tigermattCommented:
Do you mean login as the user and copy over the files from each shared folder location?
No, finish the copy process using robocopy or similar to copy the files server-side, ensuring you pass the option to preserve NTFS ACLs (in robocopy, I believe the switch is /COPYALL or you can use /COPY:DATSOU but check the documentation).

(Edit: Cliff, sorry didn't mean to walk on your post)
coreccAuthor Commented:
Looks like a manual copy is the only way forward then, do you have personal experience of this situation?
Cliff GaliherCommented:
All about helping the OP. No worries.
Cliff GaliherCommented:
Yep. I've had to do it a handful of times. Have backups as anything can happen (after all, that's how you got here) but it is relatively low risk. Just an annoyance.
coreccAuthor Commented:
in the past when I have done this i have used the following robocopy command:

robocopy E:\Company  H:\Company /E /ZB /DCOPY:T /COPYALL /R:1 /W:1 /V /TEE /LOG:Robocopy.log

How would I update this so it only copies new or updated files?

I wish I can used this command this time, but I decided to follow a MS guide which involved only coping over the folder structure not the actual files.
tigermattCommented:
robocopy /? should give you a break down of the available switches. I believe (from memory, on mobile so can't check) there are switches to the tune of /XO and /XN which stand for eXclude {Older, Newer} respectively. IIRC the definitions are somewhat vague, but I believe you would want the eXclude older in this case, which ensures only newer files in the source location are copied (modified or same age at destination produce a no-op).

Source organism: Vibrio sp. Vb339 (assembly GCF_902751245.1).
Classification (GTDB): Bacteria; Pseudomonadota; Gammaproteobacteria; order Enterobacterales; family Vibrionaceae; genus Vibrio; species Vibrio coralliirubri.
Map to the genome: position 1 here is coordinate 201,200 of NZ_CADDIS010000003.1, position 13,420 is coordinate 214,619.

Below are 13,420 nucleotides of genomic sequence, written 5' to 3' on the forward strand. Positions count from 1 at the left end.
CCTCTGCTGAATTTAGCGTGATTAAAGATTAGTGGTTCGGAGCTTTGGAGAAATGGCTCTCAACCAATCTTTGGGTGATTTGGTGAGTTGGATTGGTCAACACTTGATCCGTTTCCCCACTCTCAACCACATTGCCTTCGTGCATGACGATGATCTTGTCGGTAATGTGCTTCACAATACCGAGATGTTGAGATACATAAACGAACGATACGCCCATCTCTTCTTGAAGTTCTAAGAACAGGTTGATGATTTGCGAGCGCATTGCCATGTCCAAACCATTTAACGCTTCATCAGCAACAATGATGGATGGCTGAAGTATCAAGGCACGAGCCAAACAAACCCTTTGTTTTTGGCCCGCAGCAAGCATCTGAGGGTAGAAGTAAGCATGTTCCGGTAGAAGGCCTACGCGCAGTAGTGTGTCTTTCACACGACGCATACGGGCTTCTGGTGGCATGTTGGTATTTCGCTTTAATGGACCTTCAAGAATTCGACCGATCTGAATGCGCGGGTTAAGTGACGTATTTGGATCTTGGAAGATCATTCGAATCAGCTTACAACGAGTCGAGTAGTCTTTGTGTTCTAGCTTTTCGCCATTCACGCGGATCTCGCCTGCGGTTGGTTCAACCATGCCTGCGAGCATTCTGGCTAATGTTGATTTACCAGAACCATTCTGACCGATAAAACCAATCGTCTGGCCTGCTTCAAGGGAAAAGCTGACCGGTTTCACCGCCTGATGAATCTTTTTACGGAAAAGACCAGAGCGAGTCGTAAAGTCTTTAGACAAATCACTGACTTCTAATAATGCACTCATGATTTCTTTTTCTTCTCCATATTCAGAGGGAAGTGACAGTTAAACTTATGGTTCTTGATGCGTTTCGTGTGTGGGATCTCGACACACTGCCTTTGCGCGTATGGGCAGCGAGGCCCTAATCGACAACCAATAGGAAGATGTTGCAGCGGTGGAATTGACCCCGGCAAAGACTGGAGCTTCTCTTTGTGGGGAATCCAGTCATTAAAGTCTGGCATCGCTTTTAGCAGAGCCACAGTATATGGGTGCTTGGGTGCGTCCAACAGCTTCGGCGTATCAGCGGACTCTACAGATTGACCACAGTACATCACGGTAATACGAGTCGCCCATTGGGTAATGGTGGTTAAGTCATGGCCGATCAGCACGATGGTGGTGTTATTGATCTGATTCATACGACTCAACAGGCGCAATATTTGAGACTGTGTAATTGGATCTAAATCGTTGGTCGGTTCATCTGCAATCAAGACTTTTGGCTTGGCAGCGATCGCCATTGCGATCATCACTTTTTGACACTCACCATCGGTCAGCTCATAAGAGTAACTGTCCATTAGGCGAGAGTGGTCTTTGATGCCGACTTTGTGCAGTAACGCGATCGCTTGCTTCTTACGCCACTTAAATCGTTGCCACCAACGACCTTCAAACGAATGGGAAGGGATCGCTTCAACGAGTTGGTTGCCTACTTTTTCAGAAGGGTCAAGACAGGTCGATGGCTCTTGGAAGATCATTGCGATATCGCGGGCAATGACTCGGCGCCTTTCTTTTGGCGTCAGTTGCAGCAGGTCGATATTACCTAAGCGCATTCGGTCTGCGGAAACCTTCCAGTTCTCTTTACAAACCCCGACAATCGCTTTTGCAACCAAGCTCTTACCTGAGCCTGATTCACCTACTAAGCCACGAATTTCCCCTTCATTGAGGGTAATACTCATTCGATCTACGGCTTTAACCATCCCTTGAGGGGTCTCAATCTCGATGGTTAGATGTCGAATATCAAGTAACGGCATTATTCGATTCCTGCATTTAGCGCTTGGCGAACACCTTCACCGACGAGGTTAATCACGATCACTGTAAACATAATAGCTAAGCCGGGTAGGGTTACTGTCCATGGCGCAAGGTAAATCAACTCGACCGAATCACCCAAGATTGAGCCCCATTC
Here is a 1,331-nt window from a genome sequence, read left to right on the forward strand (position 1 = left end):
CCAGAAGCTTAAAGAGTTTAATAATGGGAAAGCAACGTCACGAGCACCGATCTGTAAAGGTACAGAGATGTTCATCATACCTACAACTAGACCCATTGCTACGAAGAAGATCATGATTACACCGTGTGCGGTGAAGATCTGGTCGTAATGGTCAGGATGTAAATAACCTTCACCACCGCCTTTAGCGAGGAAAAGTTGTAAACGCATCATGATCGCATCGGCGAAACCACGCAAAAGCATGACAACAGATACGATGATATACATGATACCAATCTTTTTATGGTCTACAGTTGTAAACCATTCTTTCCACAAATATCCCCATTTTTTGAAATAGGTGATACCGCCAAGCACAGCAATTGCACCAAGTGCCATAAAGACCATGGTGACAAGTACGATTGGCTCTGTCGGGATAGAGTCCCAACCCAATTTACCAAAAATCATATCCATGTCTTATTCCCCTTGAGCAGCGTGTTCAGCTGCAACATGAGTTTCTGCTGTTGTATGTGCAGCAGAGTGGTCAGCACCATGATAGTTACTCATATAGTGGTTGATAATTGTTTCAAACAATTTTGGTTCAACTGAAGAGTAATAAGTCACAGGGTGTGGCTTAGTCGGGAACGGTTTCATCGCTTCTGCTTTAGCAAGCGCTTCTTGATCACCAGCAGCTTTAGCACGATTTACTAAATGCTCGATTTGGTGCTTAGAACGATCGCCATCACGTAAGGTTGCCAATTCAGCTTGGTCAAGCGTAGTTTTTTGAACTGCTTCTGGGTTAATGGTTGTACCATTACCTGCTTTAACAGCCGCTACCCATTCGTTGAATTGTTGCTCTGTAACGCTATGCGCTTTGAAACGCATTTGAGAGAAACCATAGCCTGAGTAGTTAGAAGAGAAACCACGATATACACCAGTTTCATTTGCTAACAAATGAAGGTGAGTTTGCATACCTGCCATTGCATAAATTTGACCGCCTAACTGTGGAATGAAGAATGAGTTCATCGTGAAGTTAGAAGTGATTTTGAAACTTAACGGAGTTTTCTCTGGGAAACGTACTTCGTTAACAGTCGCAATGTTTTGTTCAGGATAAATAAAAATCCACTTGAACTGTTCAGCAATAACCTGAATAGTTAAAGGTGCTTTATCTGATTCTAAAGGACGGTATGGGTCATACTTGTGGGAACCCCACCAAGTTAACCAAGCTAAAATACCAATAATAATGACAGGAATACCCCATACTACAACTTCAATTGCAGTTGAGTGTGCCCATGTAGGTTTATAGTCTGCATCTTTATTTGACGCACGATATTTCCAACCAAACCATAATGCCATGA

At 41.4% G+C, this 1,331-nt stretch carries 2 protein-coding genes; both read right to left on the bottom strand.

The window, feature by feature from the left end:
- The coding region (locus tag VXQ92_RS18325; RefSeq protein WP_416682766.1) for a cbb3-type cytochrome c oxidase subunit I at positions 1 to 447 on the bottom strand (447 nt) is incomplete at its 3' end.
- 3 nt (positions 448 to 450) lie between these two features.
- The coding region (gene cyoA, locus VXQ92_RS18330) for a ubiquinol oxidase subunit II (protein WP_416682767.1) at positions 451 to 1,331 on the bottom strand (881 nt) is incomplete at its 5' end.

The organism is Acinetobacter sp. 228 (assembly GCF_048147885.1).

If in doubt, it wouldn't be difficult to construct a small set of test folders, copy only some of the contents to another location, change a file's contents in the new location, and then test robocopy with the proposed switches to ensure (a) the changed file is not overwritten; and (b) the missing files are correctly copied to the target location.

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Cliff GaliherCommented:
Following MS guidance is fine. And if you had copied the files, the group policy would have failed to update. The alternative, allowing the group policy to copy files back to local temporarily is fine too...but there is the lack of backup during that window and copying large amounts of data would have still taken a long time at login.

In short, it is about clear user communication. "We are making s change wednesday, march 18th, that will make your first login slow after that date. Please do not interrupt the process or restart your machine." Polished up with any corporate policies, etc. Hindsight being 20/20 and all. But for future changes that may impact users, remember it is always better to be communicative. I.T. is often a department looked at with scorn simply because of issues similar, and it can be avoided. :),
coreccAuthor Commented:
Thanks guys, you've all been very helpful
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Windows Server 2012